Jeffrey Chow, PhD

2012 TRI Fellow in El Salvador

Reforestation Dynamics of Agricultural Lands in El Salvador


The concept of the forest transition describes the tendency for forest cover to decrease in response to colonization and population growth, and then subsequently rebound as societies undergo economic development, industrialization and urbanization.  Spatially explicit regression models measure the impact on land cover of geographic characteristics while accounting for location relative to human settlements, markets, and transportation networks.  With the availability of remotely sensed data and geographic information systems, these models have often have been used to explain patterns of clearing in natural forests .  In contrast to clearing, reforestation has been less frequently studied using these techniques, and the characteristics that encourage reforestation are less well understood.  This study asks: what local ecological, geophysical, and socioeconomic characteristics have encouraged forest resurgence on former cultivation and pasture lands in El Salvador?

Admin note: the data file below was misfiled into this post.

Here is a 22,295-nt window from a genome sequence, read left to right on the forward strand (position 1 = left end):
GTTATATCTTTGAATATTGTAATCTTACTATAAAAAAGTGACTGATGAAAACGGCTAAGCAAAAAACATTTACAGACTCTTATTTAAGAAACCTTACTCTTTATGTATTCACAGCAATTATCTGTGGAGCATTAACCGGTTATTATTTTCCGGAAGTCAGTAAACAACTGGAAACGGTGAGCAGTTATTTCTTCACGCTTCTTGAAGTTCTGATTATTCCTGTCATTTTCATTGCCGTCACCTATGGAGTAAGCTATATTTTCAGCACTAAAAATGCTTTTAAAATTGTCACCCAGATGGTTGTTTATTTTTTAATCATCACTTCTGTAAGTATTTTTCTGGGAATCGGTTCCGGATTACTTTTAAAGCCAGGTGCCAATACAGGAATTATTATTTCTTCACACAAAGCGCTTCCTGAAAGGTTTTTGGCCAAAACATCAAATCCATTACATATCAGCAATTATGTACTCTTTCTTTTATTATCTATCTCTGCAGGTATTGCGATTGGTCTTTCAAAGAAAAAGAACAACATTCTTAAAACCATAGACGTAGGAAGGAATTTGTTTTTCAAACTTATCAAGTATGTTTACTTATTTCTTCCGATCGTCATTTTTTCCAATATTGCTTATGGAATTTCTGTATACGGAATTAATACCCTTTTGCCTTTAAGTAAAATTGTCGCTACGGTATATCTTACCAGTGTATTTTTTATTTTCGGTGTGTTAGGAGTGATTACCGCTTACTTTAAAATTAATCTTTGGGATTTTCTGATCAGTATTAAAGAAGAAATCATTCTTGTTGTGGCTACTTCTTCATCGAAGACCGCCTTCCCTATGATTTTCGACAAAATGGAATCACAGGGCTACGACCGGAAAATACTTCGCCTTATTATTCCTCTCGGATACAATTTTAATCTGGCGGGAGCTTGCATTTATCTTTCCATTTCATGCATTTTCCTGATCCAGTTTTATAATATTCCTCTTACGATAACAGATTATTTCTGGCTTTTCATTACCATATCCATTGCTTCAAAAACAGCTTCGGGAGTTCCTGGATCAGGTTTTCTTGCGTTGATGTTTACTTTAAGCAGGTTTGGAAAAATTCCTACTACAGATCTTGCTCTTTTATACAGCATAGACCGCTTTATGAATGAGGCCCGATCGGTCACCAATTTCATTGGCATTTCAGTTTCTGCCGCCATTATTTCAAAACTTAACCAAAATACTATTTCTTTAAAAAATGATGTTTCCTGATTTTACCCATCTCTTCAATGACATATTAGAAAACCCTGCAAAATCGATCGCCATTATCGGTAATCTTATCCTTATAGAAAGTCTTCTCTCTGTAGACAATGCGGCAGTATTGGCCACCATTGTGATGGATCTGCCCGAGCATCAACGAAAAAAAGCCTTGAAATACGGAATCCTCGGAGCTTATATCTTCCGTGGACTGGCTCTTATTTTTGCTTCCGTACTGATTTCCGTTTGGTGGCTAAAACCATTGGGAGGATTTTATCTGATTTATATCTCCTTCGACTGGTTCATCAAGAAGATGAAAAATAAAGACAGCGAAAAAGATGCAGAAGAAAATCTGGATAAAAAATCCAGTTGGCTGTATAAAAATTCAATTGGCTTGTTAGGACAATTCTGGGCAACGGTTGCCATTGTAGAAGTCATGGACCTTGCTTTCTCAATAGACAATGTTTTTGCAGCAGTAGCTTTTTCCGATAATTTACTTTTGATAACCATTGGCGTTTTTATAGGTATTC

The analytical framework employed in this study relies on the assumption that land use decisions are made by profit-maximizing private landowners.  El Salvador provides a fitting case study because land exists predominantly under private ownership, either by individuals or cooperatives.  The vast majority of privately owned lands, including forested areas, are subject to secure tenure.  Exceptions to this condition include areas which are designated as protected areas but not yet legally transferred to government ownership.

This research is part of a dissertation study using geophysical, socioeconomic, and remotely-sensed land cover data to econometrically determine which characteristics have yielded reforestation in El Salvador.  Ground-truthed data collection was undertaken to improve the accuracy of remotely-sensed land cover models to be input into the econometric analyses.  Sites were preselected based on a stratified random sample from fifteen land cover change classes determined from a preliminary classification using Landsat5-TM data.   Site visits and conversations with landowners and land managers were implemented to confirm shifts in vegetation types between the early 1990s and today.